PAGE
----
posted by ejs at 6:00 PM on November 20 [2 favorites]


people have co-evolved to tolerate a lot of plant defensive toxins, which can now function as medicines and we even delight in some of the more nasty defenses (capsaicin being the big example).

This reminds me of an exchange that was doing the rounds a while ago:
Wisewoman: hello little plant what happens if I eat you?
Toxic plant: you shit yourself until you die
Wisewoman: interesting. What happens if I only eat a little bit of you?
Toxic plant: you shit yourself a little bit
Wisewoman: hey everyone I found a treatment for constipation
Toxic plant: ಠ_ಠ
posted by um at 7:08 PM on November 20 [13 favorites]


We choose to regard other living beings or not and given we don't know for sure, considering the possibility other beings can feel seems a basic decent thing to do for other living beings that seem to using biological sciency process to survive- just like we are?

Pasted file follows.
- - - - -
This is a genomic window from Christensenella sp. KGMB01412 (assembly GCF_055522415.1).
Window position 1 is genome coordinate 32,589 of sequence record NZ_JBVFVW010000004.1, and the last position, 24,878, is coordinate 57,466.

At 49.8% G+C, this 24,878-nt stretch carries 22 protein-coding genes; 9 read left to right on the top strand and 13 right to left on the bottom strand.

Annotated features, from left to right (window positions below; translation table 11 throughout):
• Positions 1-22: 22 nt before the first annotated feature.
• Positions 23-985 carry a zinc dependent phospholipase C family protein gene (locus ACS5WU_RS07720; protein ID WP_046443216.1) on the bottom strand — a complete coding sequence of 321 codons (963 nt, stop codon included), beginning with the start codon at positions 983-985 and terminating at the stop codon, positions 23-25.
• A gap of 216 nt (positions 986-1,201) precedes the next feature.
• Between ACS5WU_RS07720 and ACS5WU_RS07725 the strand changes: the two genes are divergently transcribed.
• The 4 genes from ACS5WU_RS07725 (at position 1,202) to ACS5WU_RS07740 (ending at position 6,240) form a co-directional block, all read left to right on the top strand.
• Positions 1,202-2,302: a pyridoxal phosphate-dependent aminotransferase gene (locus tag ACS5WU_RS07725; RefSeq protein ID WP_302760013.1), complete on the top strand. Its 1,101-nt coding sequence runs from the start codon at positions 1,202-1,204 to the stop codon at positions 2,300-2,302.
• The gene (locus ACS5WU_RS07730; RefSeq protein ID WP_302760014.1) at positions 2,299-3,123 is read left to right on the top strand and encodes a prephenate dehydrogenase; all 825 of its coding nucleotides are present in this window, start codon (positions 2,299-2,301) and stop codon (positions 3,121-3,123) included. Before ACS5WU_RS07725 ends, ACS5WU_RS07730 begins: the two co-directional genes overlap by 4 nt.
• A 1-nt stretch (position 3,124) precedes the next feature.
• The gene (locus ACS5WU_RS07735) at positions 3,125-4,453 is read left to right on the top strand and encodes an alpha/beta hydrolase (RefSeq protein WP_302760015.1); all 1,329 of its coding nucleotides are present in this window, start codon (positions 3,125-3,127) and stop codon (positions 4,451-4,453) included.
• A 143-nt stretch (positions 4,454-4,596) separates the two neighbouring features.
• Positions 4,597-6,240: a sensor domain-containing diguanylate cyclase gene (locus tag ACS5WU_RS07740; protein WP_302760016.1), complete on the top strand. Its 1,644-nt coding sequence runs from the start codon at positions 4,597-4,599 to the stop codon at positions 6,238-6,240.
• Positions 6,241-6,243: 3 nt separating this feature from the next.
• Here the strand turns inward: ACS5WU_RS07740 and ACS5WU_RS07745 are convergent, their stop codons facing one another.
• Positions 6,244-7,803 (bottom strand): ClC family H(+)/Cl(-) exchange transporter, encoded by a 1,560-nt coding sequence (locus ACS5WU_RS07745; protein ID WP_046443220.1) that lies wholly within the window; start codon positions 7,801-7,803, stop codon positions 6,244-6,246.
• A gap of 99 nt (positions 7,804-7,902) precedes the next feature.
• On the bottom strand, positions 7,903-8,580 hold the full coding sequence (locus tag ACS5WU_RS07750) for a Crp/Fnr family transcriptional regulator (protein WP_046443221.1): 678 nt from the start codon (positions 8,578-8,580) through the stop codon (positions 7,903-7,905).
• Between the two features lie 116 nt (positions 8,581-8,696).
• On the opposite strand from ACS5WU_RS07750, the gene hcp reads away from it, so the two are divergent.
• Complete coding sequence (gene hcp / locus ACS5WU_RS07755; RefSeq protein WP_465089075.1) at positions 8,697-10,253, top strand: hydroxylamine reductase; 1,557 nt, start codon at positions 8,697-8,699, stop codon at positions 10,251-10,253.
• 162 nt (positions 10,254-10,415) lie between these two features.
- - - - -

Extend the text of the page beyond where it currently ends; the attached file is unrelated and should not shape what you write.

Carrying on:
consiering the possibility seem to using that most hubristic human perspective possible is to anthropomorphizing complex natural process and reduce to “plants don’t wanna be picked”
posted by invitapriore at 10:01 PM on November 20


This is like the lost twin of Vavilovian mimicry who went into hiding after their school years.
posted by runcifex at 1:25 AM on November 21 [3 favorites]